The Australian Construction Industry Forum (ACIF) forecasts that the decline in Residential Building will be so deep that it will dominate the outlook for building and construction, dragging down economic growth and employment. ACIF indicates there have been recent signs of improvement in some markets, but it will take time for the impact to be felt throughout all building and construction markets.
Residential Building work fell 0.4% last year (2018-19). A much deeper contraction of 8.4% is expected this year (2019-20), dragging the value of work done down to $96 billion. The rebound in building activity is expected to be delayed until 2021-22. The drop in activity will be difficult to avoid despite recent improvements in house prices because it will take time to restore approval numbers, secure land and commence new projects and address other ‘lags’.
Building and Construction Work Done ($ billion)
In marked contrast to Residential Building, Non-Residential Building activity is midway through a growth phase. Expanded business investment in Accommodation, Industrial and Offices, and Public sector investment, especially in Education and Defence. Growth is expected to continue through the remainder of this year and into 2020-21. This will raise activity to peak at $45 billion.
Total building and construction work fell 8.2% last year to $233 billion. A further fall of 1.7% is expected this year (2019-20). Most, of the large losses in Residential Building activity are expected to be offset by increases in Infrastructure Construction and Non-Residential Building.
The value of new projects added to the construction pipeline hit a historic high of $35 billion in February 2019 before dropping to just $9.5 billion in March, which is approximately 75% of the five-year median value of new projects and considered very low. All sectors recorded lower numbers except mining which recorded a 58% increase at the national level, largely driven by applications lodged for WA and NT.
Projects transitioning from ‘approved’ into the construction phase have been subdued since September 2018 with results showing projects entering the build stage currently sitting at approximately 50% of the five-year median in terms of both number and value. While the number of projects moving into the build stage slipped by 17% in March, the value of projects rose by 23%. Of the 506 projects recorded as moving into construction, all sectors fell except apartment and unit construction which recorded an increase due to activity in this sector in Victoria.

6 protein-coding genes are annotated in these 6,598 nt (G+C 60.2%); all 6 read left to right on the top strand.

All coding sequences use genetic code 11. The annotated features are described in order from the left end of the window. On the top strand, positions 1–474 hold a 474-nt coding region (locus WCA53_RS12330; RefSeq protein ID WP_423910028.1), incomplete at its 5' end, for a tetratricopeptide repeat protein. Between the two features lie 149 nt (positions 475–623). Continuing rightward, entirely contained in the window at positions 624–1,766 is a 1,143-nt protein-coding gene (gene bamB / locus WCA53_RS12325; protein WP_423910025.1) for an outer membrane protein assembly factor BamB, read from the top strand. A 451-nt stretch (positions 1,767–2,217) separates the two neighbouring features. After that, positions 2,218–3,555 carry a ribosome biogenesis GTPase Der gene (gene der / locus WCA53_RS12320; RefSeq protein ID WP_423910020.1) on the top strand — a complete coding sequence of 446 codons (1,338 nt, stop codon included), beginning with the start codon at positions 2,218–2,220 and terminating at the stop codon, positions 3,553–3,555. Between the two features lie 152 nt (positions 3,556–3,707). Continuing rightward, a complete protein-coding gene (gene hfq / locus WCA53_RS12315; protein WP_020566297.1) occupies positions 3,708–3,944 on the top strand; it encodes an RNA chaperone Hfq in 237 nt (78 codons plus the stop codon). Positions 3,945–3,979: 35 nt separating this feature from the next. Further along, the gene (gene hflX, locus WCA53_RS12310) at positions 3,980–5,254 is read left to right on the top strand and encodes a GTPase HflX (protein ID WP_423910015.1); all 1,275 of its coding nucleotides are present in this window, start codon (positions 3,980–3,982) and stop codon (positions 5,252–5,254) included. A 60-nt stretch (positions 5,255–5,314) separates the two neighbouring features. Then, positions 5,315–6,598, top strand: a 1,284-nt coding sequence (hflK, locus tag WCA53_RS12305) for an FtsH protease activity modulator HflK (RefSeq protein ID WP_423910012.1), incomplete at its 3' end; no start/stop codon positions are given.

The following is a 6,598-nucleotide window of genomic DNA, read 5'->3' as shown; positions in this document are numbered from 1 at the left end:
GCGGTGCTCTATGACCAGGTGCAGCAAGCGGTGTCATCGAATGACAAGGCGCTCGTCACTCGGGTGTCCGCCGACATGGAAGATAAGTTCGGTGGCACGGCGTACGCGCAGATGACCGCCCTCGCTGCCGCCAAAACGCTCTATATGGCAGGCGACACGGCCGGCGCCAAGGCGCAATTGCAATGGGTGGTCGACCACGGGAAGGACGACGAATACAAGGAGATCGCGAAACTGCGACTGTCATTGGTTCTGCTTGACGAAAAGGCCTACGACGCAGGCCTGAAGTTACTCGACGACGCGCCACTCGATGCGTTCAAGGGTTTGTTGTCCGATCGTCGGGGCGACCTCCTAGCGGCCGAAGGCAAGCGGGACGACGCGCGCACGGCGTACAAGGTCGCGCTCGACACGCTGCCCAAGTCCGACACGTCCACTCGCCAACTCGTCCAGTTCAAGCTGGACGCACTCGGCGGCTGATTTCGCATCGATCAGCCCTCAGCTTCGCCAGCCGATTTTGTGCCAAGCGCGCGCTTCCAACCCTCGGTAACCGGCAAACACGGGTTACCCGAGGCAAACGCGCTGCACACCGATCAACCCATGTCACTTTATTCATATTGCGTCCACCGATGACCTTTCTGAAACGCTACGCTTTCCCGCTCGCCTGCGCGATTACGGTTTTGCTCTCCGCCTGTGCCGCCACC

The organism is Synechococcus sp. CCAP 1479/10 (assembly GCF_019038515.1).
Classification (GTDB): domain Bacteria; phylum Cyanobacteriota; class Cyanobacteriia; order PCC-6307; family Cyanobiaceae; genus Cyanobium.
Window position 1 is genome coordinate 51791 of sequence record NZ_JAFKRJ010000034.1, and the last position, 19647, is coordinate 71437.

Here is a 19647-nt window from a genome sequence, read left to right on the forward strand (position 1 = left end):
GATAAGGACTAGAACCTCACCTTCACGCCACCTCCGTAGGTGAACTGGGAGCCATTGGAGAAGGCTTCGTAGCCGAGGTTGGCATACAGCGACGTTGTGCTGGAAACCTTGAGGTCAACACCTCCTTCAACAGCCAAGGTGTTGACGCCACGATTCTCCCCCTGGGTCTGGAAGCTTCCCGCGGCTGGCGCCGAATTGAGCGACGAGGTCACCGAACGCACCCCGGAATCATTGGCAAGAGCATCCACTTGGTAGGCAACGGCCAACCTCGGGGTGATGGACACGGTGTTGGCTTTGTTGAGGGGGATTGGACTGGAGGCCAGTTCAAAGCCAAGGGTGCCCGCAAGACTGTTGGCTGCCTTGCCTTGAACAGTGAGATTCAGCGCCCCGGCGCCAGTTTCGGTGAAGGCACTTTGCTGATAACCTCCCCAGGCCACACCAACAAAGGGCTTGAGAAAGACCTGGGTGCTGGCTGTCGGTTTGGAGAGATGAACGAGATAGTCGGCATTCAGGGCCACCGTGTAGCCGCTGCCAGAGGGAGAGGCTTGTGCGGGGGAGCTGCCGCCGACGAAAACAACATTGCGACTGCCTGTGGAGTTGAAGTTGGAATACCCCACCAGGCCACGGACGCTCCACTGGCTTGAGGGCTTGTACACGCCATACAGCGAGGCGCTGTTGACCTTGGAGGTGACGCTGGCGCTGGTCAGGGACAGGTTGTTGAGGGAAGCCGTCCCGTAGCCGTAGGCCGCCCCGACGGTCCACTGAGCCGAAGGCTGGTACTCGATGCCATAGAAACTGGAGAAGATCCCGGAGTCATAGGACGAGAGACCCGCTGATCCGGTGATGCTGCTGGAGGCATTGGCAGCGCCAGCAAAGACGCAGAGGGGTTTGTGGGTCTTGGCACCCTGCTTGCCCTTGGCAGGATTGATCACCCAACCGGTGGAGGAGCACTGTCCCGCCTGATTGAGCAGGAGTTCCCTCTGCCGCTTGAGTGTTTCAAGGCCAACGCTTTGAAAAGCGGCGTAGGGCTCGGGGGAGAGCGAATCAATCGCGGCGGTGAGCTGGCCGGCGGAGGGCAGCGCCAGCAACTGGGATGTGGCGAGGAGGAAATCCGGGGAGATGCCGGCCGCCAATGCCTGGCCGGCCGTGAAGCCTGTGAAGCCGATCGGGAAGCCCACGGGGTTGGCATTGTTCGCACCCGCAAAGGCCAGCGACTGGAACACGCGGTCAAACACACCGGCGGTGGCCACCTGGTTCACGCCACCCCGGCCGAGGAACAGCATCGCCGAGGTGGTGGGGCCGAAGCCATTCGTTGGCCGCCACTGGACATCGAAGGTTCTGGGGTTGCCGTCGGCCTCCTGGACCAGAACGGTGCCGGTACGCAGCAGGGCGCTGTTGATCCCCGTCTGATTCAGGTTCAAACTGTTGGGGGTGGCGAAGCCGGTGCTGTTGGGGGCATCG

Large projects are likely facing challenges obtaining finance, especially in the residential multi-unit sector, while also there may be some uncertainty related to the potential for a change in the federal government and global uncertainty that could be acting as a barrier to large financial commitments.
While activity across the major projects sector eases, the cost of building residential housing has continued to trend higher, albeit not quite as rapidly as previous years.
CoreLogic’s Cost of Construction Index which tracks the rate of change in residential construction costs indicates the divergence between the National CHIP index and growth in CPI that has been entrenched since 2003, may be starting to ease. Heavy sustained investment in infrastructure projects for NSW and VIC continue to put upwards pressure on construction costs while WA and SA both show a decrease in the cost of residential construction.
Since 2002, Australian Construction Industry Forum (ACIF) has published the ACIF Forecasts to provide the industry with a relevant and credible ‘compass’ for the next ten years on upcoming demand for work across all sectors, including major projects, as well as what is happening with construction costs and labour requirements.
ACIF’s forecasts are released biannually, representing good value in keeping you up to date on the big picture trends, as well as a searchable database – the ACIF Customised Forecasts Dashboard.
The Customised Forecasts Dashboard makes it easy for businesses large and small to use our Forecasts database to get accurate local or national data – and plan effectively.
Four Forecasting tools in an easy to use online Dashboard.